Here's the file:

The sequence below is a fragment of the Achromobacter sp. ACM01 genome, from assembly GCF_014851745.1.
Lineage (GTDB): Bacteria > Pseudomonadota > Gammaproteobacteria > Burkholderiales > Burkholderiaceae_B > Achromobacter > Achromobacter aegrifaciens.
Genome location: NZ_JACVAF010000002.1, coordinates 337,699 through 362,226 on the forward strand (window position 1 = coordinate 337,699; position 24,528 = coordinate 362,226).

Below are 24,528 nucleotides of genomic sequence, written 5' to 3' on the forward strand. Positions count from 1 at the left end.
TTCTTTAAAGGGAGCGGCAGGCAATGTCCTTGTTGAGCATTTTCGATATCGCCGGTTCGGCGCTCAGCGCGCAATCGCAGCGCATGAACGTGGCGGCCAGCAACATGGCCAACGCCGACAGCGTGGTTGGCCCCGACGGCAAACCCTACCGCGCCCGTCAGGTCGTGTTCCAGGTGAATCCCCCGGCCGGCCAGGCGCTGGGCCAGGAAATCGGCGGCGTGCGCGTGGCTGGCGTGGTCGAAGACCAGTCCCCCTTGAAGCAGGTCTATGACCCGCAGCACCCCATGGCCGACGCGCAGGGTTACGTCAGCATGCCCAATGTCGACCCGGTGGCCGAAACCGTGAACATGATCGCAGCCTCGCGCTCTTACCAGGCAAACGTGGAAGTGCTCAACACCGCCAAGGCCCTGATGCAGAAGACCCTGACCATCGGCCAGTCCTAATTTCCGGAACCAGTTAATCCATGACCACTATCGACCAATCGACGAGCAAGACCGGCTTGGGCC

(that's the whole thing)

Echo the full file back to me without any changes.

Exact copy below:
The sequence below is a fragment of the Achromobacter sp. ACM01 genome, from assembly GCF_014851745.1.
Lineage (GTDB): Bacteria > Pseudomonadota > Gammaproteobacteria > Burkholderiales > Burkholderiaceae_B > Achromobacter > Achromobacter aegrifaciens.
Genome location: NZ_JACVAF010000002.1, coordinates 337,699 through 362,226 on the forward strand (window position 1 = coordinate 337,699; position 24,528 = coordinate 362,226).

Below are 24,528 nucleotides of genomic sequence, written 5' to 3' on the forward strand. Positions count from 1 at the left end.
TTCTTTAAAGGGAGCGGCAGGCAATGTCCTTGTTGAGCATTTTCGATATCGCCGGTTCGGCGCTCAGCGCGCAATCGCAGCGCATGAACGTGGCGGCCAGCAACATGGCCAACGCCGACAGCGTGGTTGGCCCCGACGGCAAACCCTACCGCGCCCGTCAGGTCGTGTTCCAGGTGAATCCCCCGGCCGGCCAGGCGCTGGGCCAGGAAATCGGCGGCGTGCGCGTGGCTGGCGTGGTCGAAGACCAGTCCCCCTTGAAGCAGGTCTATGACCCGCAGCACCCCATGGCCGACGCGCAGGGTTACGTCAGCATGCCCAATGTCGACCCGGTGGCCGAAACCGTGAACATGATCGCAGCCTCGCGCTCTTACCAGGCAAACGTGGAAGTGCTCAACACCGCCAAGGCCCTGATGCAGAAGACCCTGACCATCGGCCAGTCCTAATTTCCGGAACCAGTTAATCCATGACCACTATCGACCAATCGACGAGCAAGACCGGCTTGGGCC